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The Bevin enigma: what motivated Ernest Bevin's opposition to the establishment of a Jwish state in Palestine

Raphael Langham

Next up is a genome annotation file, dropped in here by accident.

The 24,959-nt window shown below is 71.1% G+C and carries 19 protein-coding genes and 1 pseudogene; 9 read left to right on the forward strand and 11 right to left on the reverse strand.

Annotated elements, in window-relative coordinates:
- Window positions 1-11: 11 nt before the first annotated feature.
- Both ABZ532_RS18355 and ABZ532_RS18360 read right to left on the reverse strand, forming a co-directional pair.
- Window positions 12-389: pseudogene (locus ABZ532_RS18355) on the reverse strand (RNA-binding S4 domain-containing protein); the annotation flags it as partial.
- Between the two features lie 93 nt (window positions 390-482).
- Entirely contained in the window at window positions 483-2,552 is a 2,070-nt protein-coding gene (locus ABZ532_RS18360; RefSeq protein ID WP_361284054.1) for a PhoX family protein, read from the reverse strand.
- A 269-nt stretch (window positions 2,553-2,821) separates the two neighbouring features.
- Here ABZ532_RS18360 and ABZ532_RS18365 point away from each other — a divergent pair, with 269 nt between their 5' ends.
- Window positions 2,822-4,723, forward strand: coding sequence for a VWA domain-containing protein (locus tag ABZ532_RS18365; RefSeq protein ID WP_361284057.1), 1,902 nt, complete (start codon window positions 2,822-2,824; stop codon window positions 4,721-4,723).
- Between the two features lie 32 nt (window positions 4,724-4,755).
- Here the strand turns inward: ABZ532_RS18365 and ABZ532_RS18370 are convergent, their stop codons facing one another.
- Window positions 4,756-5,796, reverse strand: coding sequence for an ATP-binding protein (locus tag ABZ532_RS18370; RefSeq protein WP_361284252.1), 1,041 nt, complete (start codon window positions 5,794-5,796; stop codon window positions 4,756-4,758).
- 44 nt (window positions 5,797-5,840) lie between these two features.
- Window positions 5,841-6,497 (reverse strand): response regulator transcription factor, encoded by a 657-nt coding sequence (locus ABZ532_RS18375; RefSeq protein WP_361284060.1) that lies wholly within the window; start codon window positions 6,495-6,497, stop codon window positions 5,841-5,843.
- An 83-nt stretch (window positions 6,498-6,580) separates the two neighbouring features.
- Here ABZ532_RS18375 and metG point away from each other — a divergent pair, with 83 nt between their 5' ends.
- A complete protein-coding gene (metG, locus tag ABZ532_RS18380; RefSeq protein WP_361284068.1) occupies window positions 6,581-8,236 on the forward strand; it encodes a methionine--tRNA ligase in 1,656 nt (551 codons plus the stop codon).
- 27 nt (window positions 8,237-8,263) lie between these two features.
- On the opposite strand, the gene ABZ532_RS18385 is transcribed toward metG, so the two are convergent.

<plain_text><page sequence="1">Jewish Historical Studies , volume 44, 2012 The Bevin enigma: what motivated Ernest Bevin's opposition to the establishment of a Jewish state in Palestine1 RAPHAEL LANGHAM Ernest Bevin was the British Foreign Secretary between 1945 and 195 1 . Thus he was the most senior Cabinet Minister responsible for the formulation and implementation of British Palestine policy from the end of the Second World War until a few years after the establishment of the State of Israel. A common view at the time was that he was antisemitic and this influenced his policies. These accusations of antisemitism only arose after he became Foreign Secretary, but they were so strong and widely held that they have been subsequently addressed by many historians and all his biographers, as well as in memoirs of his contempories. Not everyone either at the time or later considered that he was antisemitic, and the following are a number of contrasting quotations. The first two are from speeches in the House of Commons by the Prime Minister Clement Attlee and the leader of the oppo- sition, Winston Churchill. Churchill remarked: "I do not feel any great confi- dence that he has not got a prejudice against the Jews".2 To which Attlee responded: "That is entirely and utterly untrue. My right honorable friend has many good friends among the Jews".3 Those closest to Bevin when he was Foreign Secretary were Christopher Mayhew, who was Under Secretary of State in the Foreign Office, and Frank Roberts, who was Private Secretary to Bevin from December 1947 to April 1949. Mayhew wrote: "There is no doubt, to my mind, that Ernest detests Jews",4 whereas in his memoirs Roberts wrote that "Bevin has often been accused of being anti-Jewish, which is quite untrue".5 Among the Jewish Zionists, the two leaders at the time were Chaim Weizmann and David Ben Gurion, who had contrasting views. In a letter Weizmann wrote: "The British Foreign Secretary is blinded by his hatred of 1 Based on a paper presented to the Society at its meeting on 23 June 201 1 . 2 Winston Churchill, speech in House of Commons, 26 January 1949. Hansard , 5th Series, vol. 460 cols 953 and 1051. 3 Clement Attlee, ibid, col. 1058. 4 Christopher Mayhew, Time To Explain (London, 1987) 119. 5 Frank Roberts, Dealing with Dictators: The Destruction and Revival of Europe 1930-70 (London, 1991), 125. 165</page><page sequence="2">Raphael Langham the Jews"6 but Ben-Gurion observed that "It has been said that he was anti- Semitic[;] I prefer to consider Bevin simply as an anti-Zionist".7 Biographers and historians have the benefit of reflection over time, but they do not agree among themselves. Alan Bullock, who authored the official biography, wrote that "Bevin was not moved by hatred of the Jews or anti- semitism"8 yet Peter Weiler, in a more recent biography, wrote: "It is also the case that Bevin held antisemitic views . . . although there is no evidence that they shaped his policy towards Palestine".9 Among historians, Avi Shlaim considered that Bevin was "the guardian angel of the infant state"10 but Efraim Karsh responded that Shlaim"s comment "represents the exact opposite of the historical truth" ,n So there we have it - an enigma. Was Bevin an antisemite and if so did it influence his policy on Palestine? The main object of this paper is to examine the evidence and see what conclusions can be drawn as to Bevin's anti- semitism. Both primary and secondary sources have been used. Regrettably there was no access to Hanslope Park where the missing secret Foreign Office files on Palestine, as well as other former British possessions, have been secreted. First, I give a brief life history of Bevin to see if one can glean from it any hints as to why, if at all, he became antisemitic. It is a life history and not a biography, so there is no consideration of his character, characteristics, personality and so on. Second, I examine Bevin's involvement with Jews prior to his becoming Foreign Secretary. Third, I discuss his role in British Palestine policy from 1945. Finally there are some conclusions. Life History Ernest Bevin was born at Winsford in Somerset on 7 March 1881 . He was the seventh child of Diana Mercy Bevin. Her husband had left her in 1877 and thereafter she called herself a widow. The name of the father is omitted from Bevin's birth certificate and thus his father is unknown. At one time there was speculation that his father was an itinerant Jewish peddler, but there is no evidence of this. Thus it is unlikely that he imbibed any antisemitism from his mother's milk. Bevin's mother was a chapel-goer and sent him to Non- conformist religious schools, which resulted in him holding strong 6 Barnett Litvinoff, gen. ed., The Letters and Papers of Chaim Weizmann , Series A, Vol. XXIII (Jerusalem, 1980), 237. 7 Moshe Pearlman, Ben Gurion looks back (London, 1965), 96. 8 Alan Bullock, Ernest Bevin: Foreign Secretary 1 g 45-51 (London, 1982), 169. 9 Peter Weiler, Ernest Bevin (Manchester, 1993), 170-71 . 10 Avi Shlaim, Collusion across the Jordan: King Abdullah, the Zionist Movement , and the Partition of Palestine (Oxford, 1988), 618. 11 Efraim Karsh, Fabricating Israeli History: The "New Historians" (London, 1997), 145. 166</page><page sequence="3">Ernest Bevin's opposition to the establishment of a Jewish State in Palestine Nonconformist beliefs, certainly as a young man. His mother died in 1889 and Bevin went to live with his married sister in Devon. He left school when he was eleven and, after working on two farms, moved to Bristol to join two of his brothers. He had various jobs but in 191 1 became a paid trade union official. In Bristol he attended numerous chapels but favoured the Manor Hall Baptist mission where he was actively involved. It is doubtful that the Baptists had any anti-Jewish dogmas so he was unlikely to have imbibed any antisemitism there. He also became something of a lay preacher. His first address in 1904, to the Christian Endeavour Society, was on the history of Israel - quite appropriate in the light of events forty years later. According to Bullock's biography, this address was still remembered in i960, fifty-six years after Bevin had delivered it.12 Although it must have been a remarkable sermon, even the best search efforts have been unable to find any record of what Bevin said. It was through the Baptist church and its discussion classes that Bevin not only found his speaking talents but also involved himself in the Labour Party. From there it was but a short step to involvement with the trade union movement, particularly with the dockworkers. Bevin's talents were soon recognized by the dockworkers' union and he rapidly became one of the union's national organizers. He found his trade union activities began to centre on London and in 1920 he and his wife bought a house in Golders Green, not far from the site that became the Dunstan Road synagogue two years later. This move to Golders Green led one of his biogra- phers to the view that Bevin could not thus have been an antisemite.13 Bevin moved rapidly up the trade union ladder, becoming President of the TUC in 1937. He was persuaded by Churchill to become the Minister of Labour and National Service in the war cabinet and, when Labour was vic- torious in the 1945 election, he was appointed as Foreign Secretary, a post he held until just before his death on 14 April 195 1 . Bevin and Jews prior to 1945 The first recorded political involvement of Bevin with Jews dates from the 1920s when he was the Secretary of the Transport and General Workers Union. His leadership was often challenged by communist infiltrators and he had many battles with them. He found that his bitterest opponents were com- munists who happened to be Jews or Jews who happened to be communists.14 Involvement of Jews with communism seems to have stuck in his mind. In 12 Bullock, Bevin , Vol. 1: Trade Union Leader (London, 1969), 9. 13 Mark Stephens, Ernest Bevin: Unskilled Labourer and World Statesman, 1881-1Q51 (Stevenage, 1981), 119. 14 on Kimche, "British Labor's Turnabout on Zionism", Commentary 4, 6 (December 1947), 514. 167</page><page sequence="4">Raphael Langham 1945 he pointed out that it was significant that the only constituency in Britain where the communists had gained a seat in the 1945 general election was a constituency with a high proportion of Jewish voters.15 He was refer- ring to Phil Piratin, the MP for Mile End in London, who was a Jew, but Bevin failed to mention that the unsuccessful Labour candidate was also Jewish. A by-election in Whitechapel in late 1930 occurred at a critical political moment; it was important for Labour to retain the seat as it was a minority government. The "Passfield" White Paper, which set out a new policy on Palestine including stricter regulation of Jewish immigration and land pur- chase, had just been published and had created a massive furore in Jewish circles. More than a third of the electorate in Whitechapel was Jewish and Poale Zion had a strong hold over them. Bevin, already prominent and pow- erful in the Labour Party, entered into discussions with the leadership of the British Poale Zion, who eventually decided to support the Labour candidate. It seems that the clinching deal was Bevin's promise to intercede with Ramsay MacDonald, the Prime Minister, to have the White Paper with- drawn. There was a stormy public meeting organized by Poale Zion and attended by Bevin. According to one historian, Bevin succeeded in calming the audience,16 but an eye-witness stated that Bevin stormed out because he was unable to make himself heard.17 The Jewish vote, which had previously been predominantly Labour, was split but nonetheless Labour just won. Bevin kept his promise and interceded with Ramsay MacDonald on the White Paper. When studying Bevin's speeches in the 1930s, one finds a number of exam- ples of prejudice that he seemed to have against Jews and their involvement in finance. At the Labour Party Conference in 193 1, Bevin, when talking about the financial crisis in Britain, seemed to blame a Jewish conspiracy when he said: "It is the game of Shylock versus the people, with Shylock getting the pound of flesh every time."18 Later that year, at the TUC conference, Bevin said: "It is a terrible burden is this usury. You will remember that in the Old Book the prophet of Nineveh lectured the Jews about quarrelling over money- lending and he told them they must not lend money to each other in future but only lend it to the gentiles. The prophet's direction appears to have been carried out".19 The Jewish Chronicle did not report or comment on either of these statements. Nor did the Board of Deputies of British Jews. Bevin had found a popular scapegoat for Britain's financial crisis. He did 15 Weiler, Bevin, 75. 16 Joseph Gorny, The British Labour Movement and Zionism, 1017-1048 ( London, 1983), 93. 17 Discussion with N. M. Fox, Feb. 1998. 18 Report of the 31st Annual Conference of the Labour Party (Scarborough, 193 1), 192. 19 Report of the Proceedings of the 63rd Annual Trades Union Congress (Bristol, 193 1), 465. 168</page><page sequence="5">Ernest Bevin's opposition to the establishment of a Jewish State in Palestine not let go of this prejudice. At a cabinet meeting on 1 1 October 1945 on the subject of Jewish refugees, he remarked that Jews who were admitted to Britain should be trained in agriculture in order "to prevent too many of them from seeking openings in commerce".20 Yet, in the 1930s Bevin was also concerned with the plight of the Jews in Europe and he displayed this both publicly and behind the scenes. In his presidential address to the TUC conference in 1937 he expressed sympathy for the Jews in Europe and praised the Jews of Palestine, remarking inter alia that "One of the great tragedies of the world has been the persecution of the Jews". He continued: "The test of the partition proposal is whether it will contribute towards the ending for all time of the persecution of the Jewish race".21 Hardly the sentiments of an antisemite. Emil Ludwig was a well-known German Jewish writer and biographer who lived most of his life in Switzerland. In February 1938 Bevin wrote a letter to Ludwig regarding some comments Ludwig had made in a recently published, but now untraceable, article. His letter is in two parts. The first asks about Ludwig's observations on the German national character and the second about his observations on Jewish characteristics. In his biography of Bevin, Bullock quotes from Bevin's letter but only deals with the first part and omits the section on Jews.22 This is what Bevin wrote about Jews at that time (it is probably the first time that this extract has been published). It is important because it is the only extant document where Bevin addresses anti- semitism: I am concerned too, with your reference to a conspiracy against the Jewish race. I would be interested to have your "summing up" of the Jewish Character, for I have continually observed how easily, even in a country like this, anti-Semitic feeling is stirred up. What does worry me, and a good many of my friends who have fought hard against the anti-Semitic feelings, is the difficulty that we have often been placed due to what appears a lack of appreciation on the part of the Jew to appreciate the freedom in the country where he enjoys it. I am not referring to the "working Jew" but chiefly to the "nouveau Riche" or moneyed person, and even many of the cultural classes.23 In his response Ludwig dealt with the points on the character of Germans, 20 Amikam Nachmani, Great Power Discord in Palestine: The Anglo-American Committee of Inquiry into the Problems of European Jewry and Palestine, 1 945-1 946 (London, 1987), 15. 21 Report of the Proceedings of the 69th Annual Trade Union Congress (Norwich, 6-10 Sept. 1937), 75- 22 Bullock, Bevin, 623. 23 Modern Research Records Centre, Warwick University, MS 126/EB/X/ 17/1 13. 169</page><page sequence="6">Raphael Langham denied that he ever referred to a conspiracy against Jews but did not answer Bevin's queries about the "Jewish Character". The Bevin archives contain only Bevin's letter and the response, with no record as to whether or not Bevin followed the matter up. As there are two parties to a letter, I tried to see if there was any other material in Ludwig's archives. They are held at the Leo Baeck Institute in New York and, fortunately, much of his correspon- dence has been digitized and is available online. Frustratingly, I could not find any correspondence with Bevin. As already mentioned, Bullock did not comment on the second (Jewish) part of the letter. Later in his biography, Bullock devotes a fair amount of space to the accusation that Bevin was antisemitic so it is a little surprising that he did not draw on this letter in that section. The letter indicates that Bevin was of the view, shared by many Jews at that time, that antisemitism was caused by the actions and behaviour of some Jews themselves. It is prob- ably a coincidence that later in 1938, when the Board of Deputies was re-for- mulating its policy for combatting antisemitism, it established a number of Vigilance Committees throughout the country to make the Jewish commu- nity aware of the effect of individual malpractices and to follow up complaints against Jews. Bevin's letter makes it clear that he was much concerned about what was happening to Jews in Germany, and it is difficult to envisage that such a letter would be written by someone harbouring antisemitic feelings. Other correspondence from 1938 shows Bevin communicating with labour leaders in Australia and New Zealand in order to find a refuge for Jewish refugees. It was not a political ploy; he was genuinely concerned.24 His own union helped put Jewish refugees on the land as agricultural workers but in 1939 Bevin supported, albeit reluctantly, trade union policy, which was gen- erally to prevent refugees entering Britain on the grounds that they were a threat to British labour.25 Thus in the course of the 1930s Bevin expressed a few prejudices but he became aware of the plight of Jewish refugees and gained knowledge of Jewish political aspirations in Palestine. He appeared sympathetic on all these issues, thus hardly someone harbouring deep antisemitic prejudices. When Bevin was appointed to the cabinet in 1940 he had to be found a seat in Parliament. Harry Nathan, the Labour MP for Wandsworth, south London, was persuaded to step down. He was offered a peerage and Bevin was elected unopposed. Nathan had been prominent in the fight against fascism in the 1930s and is unlikely to have agreed to step down if he had sus- pected in any way that Bevin was antisemitic. Bevin's sympathy with Jews continued throughout the war. In November 24 Gorny , British Labour Movement, 141. 25 T ony Kushner, The Holocaust and the Liberal Imagination: A Social and Cultural History (Oxford, 1994), 79-80. 170</page><page sequence="7">Ernest Bevin's opposition to the establishment of a Jewish State in Palestine 1940 he intervened with the Prime Minister regarding some illegal immigrant ships that had been detained in Haifa and Churchill ordered the responsible minister not to send the ships away.26 This was the same Ernest Bevin, who only a few years later was responsible for sending illegal immigrant ships away from Palestine. In October 1941 Ben-Gurion wrote that he had had a friendly meeting with Bevin regarding raising a Jewish army; Bevin even suggested dropping the idea of a Jewish army and aiming instead for some form of Jewish state or autonomy in Palestine.27 That is the same Ernest Bevin who, four years later, became strongly opposed to a Jewish state in Palestine. Bevin's attitude to Jewish Displaced Persons (DPs) immediately after the war was not unsympathetic. He just did not want them to go to Palestine and he thought the solution was to resettle them in Europe.28 In October 1945 he wrote to the British ambassador in Washington that succour and help should be given to the Jewish DPs to assist them to resettle and to allay their fears and nerves.29 Hardly what an antisemite would do. However, he was opposed to any sizable number of Jewish DPs coming to Britain, partly for labour reasons and partly as he believed it would lead to serious antisemitism.30 To round off discussion of this period, what is to be made of the following story recorded by Chuter Ede, who was a close colleague of Bevin and was the Home Secretary in the 1945 Labour government? It appears that in October 1944 Bevin asked the Labour Party National Executive to send some members to him to discuss Labour policy for the future of Britain. Harold Laski (the chairman of the party and a Jew), Emanuel Shin well (a previous chairman of the party, an MP and a Jew) and Barbara Gould (also a previous chairman of the party and half-Jewish) were chosen. Bevin is supposed to have remarked when they arrived that "he could spend his time better than in discussing Britain's future with three Yids".31 Bevin and British Palestine policy from 1945 The Labour Party annual conference, held a few weeks before the 1945 general election, re-affirmed the party's policy regarding Palestine, includ- ing the unrestricted entry of Jews and the establishment there of a Jewish national home. The conference confirmed its support for a declaration made 26 N. A. Rose, ed., Bajfy: The Diaries of Blanche Dugdale, 1Q36-1947 (London, 1973), 178. 27 Gorny, British Labour Movement. 169. 28 W. Roger Louis, The British Empire in the Middle East , 79/4-/95/ (Oxford, 1984), 391-92. 29 Karsh, Fabricating Israeli History, 160. 30 Kushner, Holocaust , 233. 31 Kevin Jefferys, ed., Labour and the Wartime Coalition : From the Diary of James Chuter Ede 1 941-1 945 (London, 1987), 193. 171</page><page sequence="8">Raphael Langham a few weeks earlier at a conference of European Socialist parties that "the time has come, moreover, when the civilized world must recognize the existence of Palestine and must guarantee to the Jewish people the full opportunity for the establishment of their national home".32 It is little wonder that Jews everywhere warmly greeted Labour's victory and there was, apparently, dancing on the streets of Tel Aviv. Yet the warning signs were there. The major Labour leaders in the wartime cabinet (Attlee, Bevin and Cripps) were not committed to Zionist demands. Labour became a government instead of an opposition and, although the government had changed, not so the Foreign Office and its pro- Arab experts. There was a shock within hours of Attlee becoming Prime Minister. He was expected to appoint Dalton as Foreign Secretary and Creech Jones as Colonial Secretary. Both were Zionist supporters. Instead Bevin was appointed the Foreign Secretary and George Hall, who was considered unsympathetic to Zionism, was appointed the Colonial Secretary. Bevin received a series of briefings at the Foreign Office. There is no doc- ument extant regarding the briefing he received concerning Palestine and the Middle East but one can get a general view from papers that were written subsequently and from comments attributable to Harold Beeley, the Foreign Office official responsible for briefing Bevin on Palestine. The main points were that the Middle East was an area of cardinal impor- tance to the United Kingdom, that it was a focal point of communication, a source of oil, a shield of Africa and the Indian Ocean, and Palestine an irre- placeable base. In order to maintain Britain's position in the Middle East, the Arabs had to be kept "on side", not only because in the eyes of the Foreign Office Palestine was seen as an Arab issue but also because of fears of the effect on Muslims in India. The Suez Canal was a vital lifeline and there was a constant fear of Russian involvement in the Middle East so Arabs had to be prevented at all costs from falling into the Soviet camp. The establishment of a Jewish state could thus be seen as inimical to Britain's Middle East objec- tives. In fact, it was desirable to convert Palestine from a mandated territory to a British possession.33 It seems likely that Bevin would have challenged the policy put to him, partly because of the nature of the man but mainly because he appreciated at once that the creation of a Jewish state in Palestine had been Labour Party policy for many years and he would have great difficulty in obtaining cabinet approval for such a reverse. Nevertheless, he accepted the case put to him by the Foreign Office officials. He was probably convinced by the arguments but perhaps he was doubtful yet inclined to accept them because of antisemitic prejudices. Whatever the reasons, the Foreign Office view of the importance 32 Report of the 44th Annual Conference of the Labour Party , 21-24 March 194$ (Blackpool), 169. 33 National Archives, CAB 129/3/CP (49)183, 25 Aug. 1949. 172</page><page sequence="9">Ernest Bevin's opposition to the establishment of a Jewish State in Palestine of British interests in the Middle East and how to maintain them became paramount: the Arabs had to be supported or appeased and there should be no Jewish state. All future decisions stemmed from this decision. It creates a dilemma in assessing Bevin's role, since refusal to alter course and reverse the policy may reflect continued belief in the policy or stubbornness, but not anti- semitism. Like many other strong and obstinate men, once Bevin made a decision he was not prepared to change his mind. He truly believed that his policy was in Britain's best interests. A Cabinet committee was appointed on 28 August 1945 to formulate short-term Palestine policy. Its recommendations were essentially that a study should be made into a long-term policy to be submitted to the United Nations for approval, while undertaking to honour the Mandate in the mean- time and Jewish immigration to Palestine should continue on the basis of the 1939 White Paper. This was disappointing to Jews but not antisemitic.34 Debate and discussion continued and on 13 November Bevin informed the House of Commons of the formation of an Anglo-American Committee of Inquiry to study the condition of Jews in Europe and the political and eco- nomic conditions for mass Jewish immigration to Palestine. In his statement to the House, Bevin said "We cannot accept the view that the Jews should be driven out of Europe, and should not be permitted to live again in those coun- tries without discrimination and contribute their ability and talent towards rebuilding the prosperity of Europe".35 Again, this was disappointing to Zionists but difficult to attribute to antisemitic motives. However, later that day he spoiled it all when, in answer to a question at a press conference, Bevin stated: "I am very anxious that Jews shall not in Europe over-emphasise their racial position. If the Jews, with all their suf- ferings, want to get too much at the head of the queue, you have the danger of another antisemitic reaction through it all". Weizmann remarked that there had been a time when the Jews had the highest priority in the queues that led to the crematoria of Auschwitz and Treblinka.36 To remark on queue-jumping relating to Jews was unfortunate at that time. It was a period of great austerity in Britain, many goods (including food) were unavailable or in short supply and there was rationing and long queues. Jews were often accused of pushing to the front of queues and being major operators in the black market. It was a most uncomfortable period for Jews and, despite the news of the Holocaust, there was much antisemitism. This remark of Bevin's fanned the flames. It was not usual for senior government ministers to repeat in public, and appear to sanction, populist antisemitic jibes. Arthur Koestler, when discussing Bevin's decision to repatriate the illegal Jewish immigrants 34 National Archives, CAB 129/2/CP (45) 156, 8 Sept. 1945. 35 Hansard, ibid., vol. 415, 13 Nov. 1945, col. 1027. 36 Weizmann quoted in Louis, British Empire , 389 n. 14. 173</page><page sequence="10">Raphael Langham on Exodus to Germany, pointed out that Bevin's first statement on Palestine policy warned the Jews not to try to get to the head of the queue and his last act of immigration policy was to make sure they remained at the end of the queue.37 The Anglo-American Committee"s report was published on 20 April 1946. They did not recommend a Jewish state in Palestine but did recom- mend that a hundred thousand Displaced Persons be allowed to enter Palestine as soon as possible. It seems that at first Bevin was prepared to accept the recommendations but in the end he rejected them.38 In June 1946 in a speech at the Labour Party conference, Bevin said, in relation to the agitation in the United States for such a number of Jewish refugees to be admitted to Palestine, that "I hope I will not be misunderstood in America if I say that this was proposed with the purest of motives. They did not want too many Jews in New York".39 It was a gratuitous sneer but there was a grain of truth in it in that, for different reasons, both Zionists and WASPS (White Anglo-Saxon Protestants) felt there was no place for Jewish refugees in the United States.40 In fact, a United States opinion poll taken in January 1946 indicated that only five per cent of the respondents favoured more immigration from Europe and fifty-one per cent wanted either fewer newcomers or none at all.41 Nonetheless, Bevin's speech infuriated Truman, caused dockers in New York to refuse to handle Bevin's luggage when he went there later in the year, led to violent demonstrations against him when he attended a baseball match, and the U.S. press equated him to Hitler.42 To be fair to Bevin, the rest of his speech contained a better understanding of Zionist hopes: "there would be a welcome for many more Jewish brains and ability throughout the whole of the Arab world. That is what is needed. They possess scientific, cultural and other abilities which the Middle East requires."43 This is confirmed in a speech Bevin made at a conference at Lancaster House, London, in September 1946 where he told the Arab dele- gation that no solution could be envisaged which ignored Jewish claims.44 We next need to examine the build up to the British decision in February 1947 to hand the problem over to the United Nations. It seems that Bevin came to the view that Britain should abandon the Mandate during his visit to the United States in November and December 1946; the Cabinet began reviewing policy options.45 A memorandum was circulated to the Cabinet in 37 Arthur Koestler, Promise and Fulfilment: Palestine 1017-1040 ( London , 1040), 181. 38 Nachmani, Great Power Discord, 197-8, 215 and 226. 39 Report of the 45th Annual Conference of the Labour Party (Bournemouth, June 1946), 165. 40 Bullock, Bevin, 278. 41 Michael J. Cohen, Palestine and the Great Powers , 1Q45-1Q48 (Princeton, 1982), 118. 42 Christopher Sykes, Crossroads to Israel (London, 1965), 357. 43 Report of 45th Conference , 165. 44 Jewish Chronicle , 27 September 1946, 12. 174</page><page sequence="11">Ernest Bevin's opposition to the establishment of a Jewish State in Palestine January 1947 indicating that the "centre of gravity" of oil production was moving to Arab lands and warning of the grave risks involved in offending the Arabs by appearing to encourage Jewish settlement and endorsing Jewish aspirations for a separate state.46 The memorandum could hardly be consid- ered to have been motivated by any antisemitic prejudice since one of the two authors was Shinwell; the other was Bevin. Of course, conspiracy theorists could think it was a devious plan by the Foreign Office Arabists to get Shinwell, a Jew and by then a Zionist supporter, to agree to such pro- Arab sentiments. The Cabinet next considered two proposals regarding Palestine, the first by Creech Jones advocating partition, the second by Bevin proposing an independent unitary state with special rights for the Jewish minority. He opposed partition on the grounds that the Arabs would never agree. His motive might have been stubbornness, in that partition was not his idea, or possibly antisemitism, in that he did not want Jews to get what they had been demanding. The Cabinet was divided and some members, in particular Aneurin Bevan, even challenged the premise that Britain needed to avoid enraging the Arabs.47 At a Cabinet meeting on 14 February 1947 it was agreed to submit the problem to the United Nations.48 In his speech to the House of Commons announcing the hand-over to the United Nations, Bevin blamed the Jews and the United States for his failure in solving the problem.49 Perhaps there was an element of antisemitism in his choice of one of the scapegoats. Of the United Nation's committee established to look into the matter, the majority favoured partition. Bevin opposed the plan. Not only was it more favourable to the Jews than any Britain had envisaged but, he warned, it would lead to an Arab uprising. It could not be construed that there was anti- semitic prejudice in Bevin's views, however, since it was clear that the Arabs were against partition and it was British policy to conciliate the Arabs. The Exodus incident in July 1947 is, perhaps, an example where anti- semitism influenced the decision. Illegal immigrants had until then been interned in Cyprus but Bevin insisted in this case that they had to be sent back to the port of embarkation. They were refused entry in France, whence they had embarked, and eventually the refugees were disembarked in Hamburg. Other solutions were possible but this decision seems to have been taken in pique, in which antisemitic prejudices might have played a large part. 45 Ritchie O vendale, "The Palestine Policy of the British Labour Government 1947: The Decision to Withdraw", International Affairs 56 (1980), 75. 46 Martin Gilbert, Exile and Return: The Emergence of Jewish Statehood (London, 1978), 297-8. 47 Ovendale, "Palestine Policy", 79. 48 National Archives, CAB 128/9/22 (47). 49 Gorny, British Labour Movement , 215. 175</page><page sequence="12">Raphael Langham It certainly lacked perceptiveness and humanity.50 In his memoirs Richard Crossman records some remarks made by Bevin at a meeting they held on 4 August 1947: Bevin thought that the Jews had successfully organized a world-wide conspiracy against Britain and him per- sonally and that it was a gigantic racket run from America. When Crossman pointed out that the Irish racket had also been run from America and Britain had conceded a state, Bevin retorted that "they did not steal half the place first". Bevin also remarked that he would not be surprised if the Germans had learned their worst atrocities from the Jews. At this meeting he informed Crossman that the Russians had massed an army of Jews at Odessa ready for an attack.51 Paranoia and antisemitism. On 29 November 1947 the United Nations voted in favour of partition. Britain abstained. Thereafter the charge of antisemitism influencing policy has more substance but Britain still had a policy of conciliating the Arabs. Helping to execute the UN policy would favour the Jews and to do nothing would impede its execution. Britain chose to do nothing. It neither helped the UN in trying to carry out its functions nor arranged an orderly transfer of power and responsibility. It abdicated its responsibility. Indeed, it thought the tiny Jewish armies would be swept into the sea by superior Arab armies and did nothing to prevent such an outcome.52 On the contrary, there appears to be some evidence that Britain did not discourage Arab armies from attack- ing Israel and indeed separating the Negev from Palestine in order to provide a common frontier between Egypt and Jordan.53 Following the establishment of the State of Israel in 1948, Bevin was out- spoken in his support of the Arabs. In May 1948 he remarked, to loud cheers in the House of Commons, that "We must also remember the Arabs' side of the case - there are, after all, no Arabs in the House" ß4 This was seen as a jibe at the twenty-eight Jewish MPs. Later the same month, in answer to a ques- tion in the House, Bevin replied: "We must remember the British sergeants were not hanged from the tree by Arabs".55 Three months later, on 3 August 1948 in a conversation with James McDonald, the first American ambassa- dor to Israel, Bevin remarked that "the Jews were treating the Arab refugees as they themselves had been treated by the Nazis".56 Bevin can thus be seen as prejudiced in favour of the Arabs but this does 50 Kenneth Morgan, Labour People: Leaders and Lieutenants , Hardie to Kinnock (Oxford, 1987), 215- 51 Richard Crossman, A Nation Reborn: The Israel ofWeizmann , Bevin and Ben-Gurion (London, i960), 70. 52 Karsh, Fabricating Israeli History, 167 and 190-91. 53 Ibid., 150-52. Louis, British Empire , 376. 54 Mayhew, Time to Explain^ 119. 55 Jewish Chronicle , 7 May 1948, 5. 56 National Archives, FO371/68578/E10430/G. 176</page><page sequence="13">Ernest Bevin's opposition to the establishment of a Jewish State in Palestine not necessarily mean that he was antisemitic. It suited British policy. In fact, Be vin tried to explain his pro- Arab stance in a letter of 3 February 1949 to the British ambassador in Washington; there he stated that because the Americans had consistently favoured the Jews, it had fallen to him to try to keep the balance and thus he appeared "to lean further on the other side than would otherwise have been the case".57 Here he showed no regard for the merits of the case. Britain did not recognize Israel until January 1949. This delay was proba- bly caused by pique on Bevin's part and perhaps concern about adverse Arab reaction, rather than an indication of antisemitism. Bevin also continued with his communist paranoia and thought that within five years Israel might be a communist state because most Jewish immigrants would come from coun- tries behind the Iron Curtain.58 When he announced recognition in the House of Commons, his acceptance was grudging. He did not say anything in appreciation of the Jewish achievement in creating Israel and he reiterated his support for the Arabs.59 Conclusions There are two questions. Was Bevin an antisemite? If so, did this influence his policy regarding Palestine? There had been no suggestions before 1946 that Bevin was antisemitic and, apart from a few off-hand comments, there is no evidence or indication pointing to antisemitism. There is no smoking gun in the archives or elsewhere. He could have been a closet antisemite - improbable, although conspiracy theorists might think otherwise. In 1945, when Bevin announced the formation of the Anglo-American Committee and the interim policy on Palestine to the House of Commons, he expressed some pro-Jewish sentiments. He continued to do so as the policy developed. It is thus not unreasonable to conclude that in formulating his Palestinian policy Bevin was not motivated by antisemitism. He genuinely thought it was in the best interests of Britain. It was the implementation of the policy that gave rise to the accusations of antisemitism. Not only were there hostile comments and difficult meetings with Jewish leaders from Palestine and elsewhere but there were also the activities of the Irgun and the Stern Gang. Bevin believed in his policy and was not a man to change his mind. Indeed, the attacks on him by Jews and others made it more difficult for him to form a cool judgment. As the oppo- sition grew, so did his determination to stick to his policy. So much so, that 57 Ibid., FO371/75337/E1932/G. 58 Louis, British Empire, 570. 59 Bullock, Bevin, 679. 177</page><page sequence="14">Raphael Langham without doubt he became strongly opposed to the viewpoint of most Jews and gradually came to support the Arabs. He became an anti-Zionist. It is but a small step from anti-Zionism to antisemitism. Did Ernest Be vin take that step? i78</page></plain_text>